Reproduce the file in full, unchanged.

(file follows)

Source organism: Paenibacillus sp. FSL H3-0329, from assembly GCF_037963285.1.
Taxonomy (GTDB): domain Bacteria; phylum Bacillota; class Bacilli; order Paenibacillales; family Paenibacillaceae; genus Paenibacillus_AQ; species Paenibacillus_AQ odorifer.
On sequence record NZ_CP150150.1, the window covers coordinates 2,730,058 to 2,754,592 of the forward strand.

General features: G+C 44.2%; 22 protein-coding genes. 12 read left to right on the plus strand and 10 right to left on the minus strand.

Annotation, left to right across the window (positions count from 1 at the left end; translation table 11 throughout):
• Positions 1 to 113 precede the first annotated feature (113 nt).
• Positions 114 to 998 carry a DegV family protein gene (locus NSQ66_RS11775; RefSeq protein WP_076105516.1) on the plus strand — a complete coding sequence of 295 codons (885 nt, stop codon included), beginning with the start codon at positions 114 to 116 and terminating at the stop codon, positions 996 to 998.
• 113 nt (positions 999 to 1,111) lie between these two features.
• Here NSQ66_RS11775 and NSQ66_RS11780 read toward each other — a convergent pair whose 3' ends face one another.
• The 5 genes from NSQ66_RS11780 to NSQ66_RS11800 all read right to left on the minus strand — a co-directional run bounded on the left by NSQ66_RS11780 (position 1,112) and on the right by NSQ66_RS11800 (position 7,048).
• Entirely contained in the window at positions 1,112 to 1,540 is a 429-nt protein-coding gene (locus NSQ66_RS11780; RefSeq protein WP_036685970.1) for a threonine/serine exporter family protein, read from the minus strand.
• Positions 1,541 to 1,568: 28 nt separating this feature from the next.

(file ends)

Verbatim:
Source organism: Paenibacillus sp. FSL H3-0329, from assembly GCF_037963285.1.
Taxonomy (GTDB): domain Bacteria; phylum Bacillota; class Bacilli; order Paenibacillales; family Paenibacillaceae; genus Paenibacillus_AQ; species Paenibacillus_AQ odorifer.
On sequence record NZ_CP150150.1, the window covers coordinates 2,730,058 to 2,754,592 of the forward strand.

General features: G+C 44.2%; 22 protein-coding genes. 12 read left to right on the plus strand and 10 right to left on the minus strand.

Annotation, left to right across the window (positions count from 1 at the left end; translation table 11 throughout):
• Positions 1 to 113 precede the first annotated feature (113 nt).
• Positions 114 to 998 carry a DegV family protein gene (locus NSQ66_RS11775; RefSeq protein WP_076105516.1) on the plus strand — a complete coding sequence of 295 codons (885 nt, stop codon included), beginning with the start codon at positions 114 to 116 and terminating at the stop codon, positions 996 to 998.
• 113 nt (positions 999 to 1,111) lie between these two features.
• Here NSQ66_RS11775 and NSQ66_RS11780 read toward each other — a convergent pair whose 3' ends face one another.
• The 5 genes from NSQ66_RS11780 to NSQ66_RS11800 all read right to left on the minus strand — a co-directional run bounded on the left by NSQ66_RS11780 (position 1,112) and on the right by NSQ66_RS11800 (position 7,048).
• Entirely contained in the window at positions 1,112 to 1,540 is a 429-nt protein-coding gene (locus NSQ66_RS11780; RefSeq protein WP_036685970.1) for a threonine/serine exporter family protein, read from the minus strand.
• Positions 1,541 to 1,568: 28 nt separating this feature from the next.